How hemp lightly became legal in Belgium because of its own ‘unique’ scenario

A legal loophole that allowed Belgium to relish berry flowers for the last year and a half has resulted in the legalization of this merchandise — and other nations are following suit.

After budding entrepreneurs realized there was no law prohibiting them from selling hemp products — provided that they comprised less than O.2% THC — countless stores popped up throughout the nation, providing access to a vast variety of merchandise.

After the nation’s finance department recognized the potential for gain, but it immediately legalized raw hemp flower, categorized it as a cigarette product and taxed it 31.5 percentage as well as some 21 percent value-added taxation.

Hemp products are now able to be marketed whereby tobacco is, starting up over 100,000 new potential points available.

“The current situation in Belgium is quite unique in Europe,” stated Ugo Lemaire, CEO of the import and distribution firm, Buddy Brussels. “Dried berry flowers are considered as ‘another tobacco for smoking,’ while edible products which include CBD stay prohibited. It’s the opposite situation from the U.K., in Germany and in The Netherlands, in which flowers are prohibited and [edibles are] more or less lawful,” Lemaire said.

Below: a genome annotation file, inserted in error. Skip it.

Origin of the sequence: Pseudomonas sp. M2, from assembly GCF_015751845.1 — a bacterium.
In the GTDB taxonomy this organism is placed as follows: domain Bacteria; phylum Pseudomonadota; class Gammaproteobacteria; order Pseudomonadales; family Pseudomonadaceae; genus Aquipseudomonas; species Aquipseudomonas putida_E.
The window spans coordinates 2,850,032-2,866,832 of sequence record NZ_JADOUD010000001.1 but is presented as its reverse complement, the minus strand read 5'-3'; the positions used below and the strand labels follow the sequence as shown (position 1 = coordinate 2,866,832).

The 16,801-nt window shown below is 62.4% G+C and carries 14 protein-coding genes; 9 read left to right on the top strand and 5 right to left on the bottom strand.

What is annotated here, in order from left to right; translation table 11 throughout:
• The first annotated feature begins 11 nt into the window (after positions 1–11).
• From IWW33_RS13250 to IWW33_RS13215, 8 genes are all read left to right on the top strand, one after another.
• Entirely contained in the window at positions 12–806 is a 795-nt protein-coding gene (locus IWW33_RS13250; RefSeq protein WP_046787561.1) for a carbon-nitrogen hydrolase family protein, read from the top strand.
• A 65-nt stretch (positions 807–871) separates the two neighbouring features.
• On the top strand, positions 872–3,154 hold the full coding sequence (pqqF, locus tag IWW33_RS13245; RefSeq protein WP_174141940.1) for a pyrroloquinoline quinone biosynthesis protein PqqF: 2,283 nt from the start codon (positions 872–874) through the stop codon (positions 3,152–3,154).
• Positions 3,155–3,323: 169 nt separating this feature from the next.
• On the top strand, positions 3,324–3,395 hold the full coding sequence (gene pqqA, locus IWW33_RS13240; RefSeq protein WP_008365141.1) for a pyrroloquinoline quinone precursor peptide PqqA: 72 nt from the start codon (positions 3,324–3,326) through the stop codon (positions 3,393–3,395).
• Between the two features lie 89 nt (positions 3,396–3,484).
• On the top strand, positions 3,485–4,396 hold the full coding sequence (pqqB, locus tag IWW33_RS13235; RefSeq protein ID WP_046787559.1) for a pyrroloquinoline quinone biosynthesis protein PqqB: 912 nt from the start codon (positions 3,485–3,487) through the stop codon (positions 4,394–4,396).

The transfer softly made Belgium the sole nation from the European Union with a legal framework regulating dried cannabis flowers. Luxembourg intends to adopt the identical version before the close of the year.

“We anticipate that the rest of Europe will go in the same direction, which is a huge opportunity for us,” Lemaire noted. “We are still waiting for a harmonization of legislative frameworks across EU state members, and a clarification on the edibles to be able to make long-term partnerships with foreign actors. The tobacco manufacturers outside of Benelux aren’t really paying attention to CBD flowers now, as this whole context is still unclear,” he explained.

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